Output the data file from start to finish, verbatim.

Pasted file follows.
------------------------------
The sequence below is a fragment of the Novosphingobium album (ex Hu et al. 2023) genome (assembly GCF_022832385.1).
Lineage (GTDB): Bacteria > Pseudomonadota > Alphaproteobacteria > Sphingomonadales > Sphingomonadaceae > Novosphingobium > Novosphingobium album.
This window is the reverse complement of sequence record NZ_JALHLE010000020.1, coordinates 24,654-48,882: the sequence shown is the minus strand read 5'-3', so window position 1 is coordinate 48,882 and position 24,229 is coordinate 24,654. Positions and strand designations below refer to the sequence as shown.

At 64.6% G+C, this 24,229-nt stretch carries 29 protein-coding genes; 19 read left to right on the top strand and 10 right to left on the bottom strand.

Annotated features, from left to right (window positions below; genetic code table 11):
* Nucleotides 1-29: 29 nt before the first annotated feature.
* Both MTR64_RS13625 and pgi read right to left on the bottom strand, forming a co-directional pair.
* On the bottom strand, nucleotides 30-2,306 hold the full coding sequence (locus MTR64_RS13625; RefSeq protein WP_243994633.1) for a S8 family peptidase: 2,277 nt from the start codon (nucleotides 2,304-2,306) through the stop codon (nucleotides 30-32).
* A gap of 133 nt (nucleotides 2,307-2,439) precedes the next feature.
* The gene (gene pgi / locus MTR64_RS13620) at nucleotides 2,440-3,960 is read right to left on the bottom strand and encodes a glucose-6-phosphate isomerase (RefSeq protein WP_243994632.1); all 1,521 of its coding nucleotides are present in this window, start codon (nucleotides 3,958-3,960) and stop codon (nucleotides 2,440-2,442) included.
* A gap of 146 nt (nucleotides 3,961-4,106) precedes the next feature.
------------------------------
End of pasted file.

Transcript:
The sequence below is a fragment of the Novosphingobium album (ex Hu et al. 2023) genome (assembly GCF_022832385.1).
Lineage (GTDB): Bacteria > Pseudomonadota > Alphaproteobacteria > Sphingomonadales > Sphingomonadaceae > Novosphingobium > Novosphingobium album.
This window is the reverse complement of sequence record NZ_JALHLE010000020.1, coordinates 24,654-48,882: the sequence shown is the minus strand read 5'-3', so window position 1 is coordinate 48,882 and position 24,229 is coordinate 24,654. Positions and strand designations below refer to the sequence as shown.

At 64.6% G+C, this 24,229-nt stretch carries 29 protein-coding genes; 19 read left to right on the top strand and 10 right to left on the bottom strand.

Annotated features, from left to right (window positions below; genetic code table 11):
* Nucleotides 1-29: 29 nt before the first annotated feature.
* Both MTR64_RS13625 and pgi read right to left on the bottom strand, forming a co-directional pair.
* On the bottom strand, nucleotides 30-2,306 hold the full coding sequence (locus MTR64_RS13625; RefSeq protein WP_243994633.1) for a S8 family peptidase: 2,277 nt from the start codon (nucleotides 2,304-2,306) through the stop codon (nucleotides 30-32).
* A gap of 133 nt (nucleotides 2,307-2,439) precedes the next feature.
* The gene (gene pgi / locus MTR64_RS13620) at nucleotides 2,440-3,960 is read right to left on the bottom strand and encodes a glucose-6-phosphate isomerase (RefSeq protein WP_243994632.1); all 1,521 of its coding nucleotides are present in this window, start codon (nucleotides 3,958-3,960) and stop codon (nucleotides 2,440-2,442) included.
* A gap of 146 nt (nucleotides 3,961-4,106) precedes the next feature.